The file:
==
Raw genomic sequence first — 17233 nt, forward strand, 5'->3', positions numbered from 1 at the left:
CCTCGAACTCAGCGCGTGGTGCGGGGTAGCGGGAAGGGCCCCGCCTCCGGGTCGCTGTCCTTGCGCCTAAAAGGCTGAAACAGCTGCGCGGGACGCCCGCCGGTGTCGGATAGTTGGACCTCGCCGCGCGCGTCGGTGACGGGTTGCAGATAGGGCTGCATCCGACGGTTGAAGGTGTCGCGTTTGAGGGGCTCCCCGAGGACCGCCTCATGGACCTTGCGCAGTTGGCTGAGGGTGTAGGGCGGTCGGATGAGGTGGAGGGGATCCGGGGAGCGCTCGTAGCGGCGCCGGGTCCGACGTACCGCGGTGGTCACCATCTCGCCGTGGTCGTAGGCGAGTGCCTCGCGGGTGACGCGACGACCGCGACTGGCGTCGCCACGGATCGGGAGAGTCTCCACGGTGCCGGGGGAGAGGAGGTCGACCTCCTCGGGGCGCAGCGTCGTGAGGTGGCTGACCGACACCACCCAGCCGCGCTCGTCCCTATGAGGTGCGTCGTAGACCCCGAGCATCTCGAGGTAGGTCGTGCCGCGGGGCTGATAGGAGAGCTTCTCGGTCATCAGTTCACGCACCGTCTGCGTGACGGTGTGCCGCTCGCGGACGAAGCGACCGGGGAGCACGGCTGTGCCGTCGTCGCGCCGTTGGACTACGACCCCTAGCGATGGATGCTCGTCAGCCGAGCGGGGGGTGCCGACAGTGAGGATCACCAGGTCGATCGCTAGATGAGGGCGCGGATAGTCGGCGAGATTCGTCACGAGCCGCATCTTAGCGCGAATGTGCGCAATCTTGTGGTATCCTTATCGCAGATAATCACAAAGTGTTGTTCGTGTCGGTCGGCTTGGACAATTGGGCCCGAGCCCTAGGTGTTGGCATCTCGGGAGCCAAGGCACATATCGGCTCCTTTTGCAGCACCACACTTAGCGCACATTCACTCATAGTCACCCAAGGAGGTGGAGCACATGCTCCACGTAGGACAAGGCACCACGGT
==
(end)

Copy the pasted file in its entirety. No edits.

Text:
Raw genomic sequence first — 17233 nt, forward strand, 5'->3', positions numbered from 1 at the left:
CCTCGAACTCAGCGCGTGGTGCGGGGTAGCGGGAAGGGCCCCGCCTCCGGGTCGCTGTCCTTGCGCCTAAAAGGCTGAAACAGCTGCGCGGGACGCCCGCCGGTGTCGGATAGTTGGACCTCGCCGCGCGCGTCGGTGACGGGTTGCAGATAGGGCTGCATCCGACGGTTGAAGGTGTCGCGTTTGAGGGGCTCCCCGAGGACCGCCTCATGGACCTTGCGCAGTTGGCTGAGGGTGTAGGGCGGTCGGATGAGGTGGAGGGGATCCGGGGAGCGCTCGTAGCGGCGCCGGGTCCGACGTACCGCGGTGGTCACCATCTCGCCGTGGTCGTAGGCGAGTGCCTCGCGGGTGACGCGACGACCGCGACTGGCGTCGCCACGGATCGGGAGAGTCTCCACGGTGCCGGGGGAGAGGAGGTCGACCTCCTCGGGGCGCAGCGTCGTGAGGTGGCTGACCGACACCACCCAGCCGCGCTCGTCCCTATGAGGTGCGTCGTAGACCCCGAGCATCTCGAGGTAGGTCGTGCCGCGGGGCTGATAGGAGAGCTTCTCGGTCATCAGTTCACGCACCGTCTGCGTGACGGTGTGCCGCTCGCGGACGAAGCGACCGGGGAGCACGGCTGTGCCGTCGTCGCGCCGTTGGACTACGACCCCTAGCGATGGATGCTCGTCAGCCGAGCGGGGGGTGCCGACAGTGAGGATCACCAGGTCGATCGCTAGATGAGGGCGCGGATAGTCGGCGAGATTCGTCACGAGCCGCATCTTAGCGCGAATGTGCGCAATCTTGTGGTATCCTTATCGCAGATAATCACAAAGTGTTGTTCGTGTCGGTCGGCTTGGACAATTGGGCCCGAGCCCTAGGTGTTGGCATCTCGGGAGCCAAGGCACATATCGGCTCCTTTTGCAGCACCACACTTAGCGCACATTCACTCATAGTCACCCAAGGAGGTGGAGCACATGCTCCACGTAGGACAAGGCACCACGGT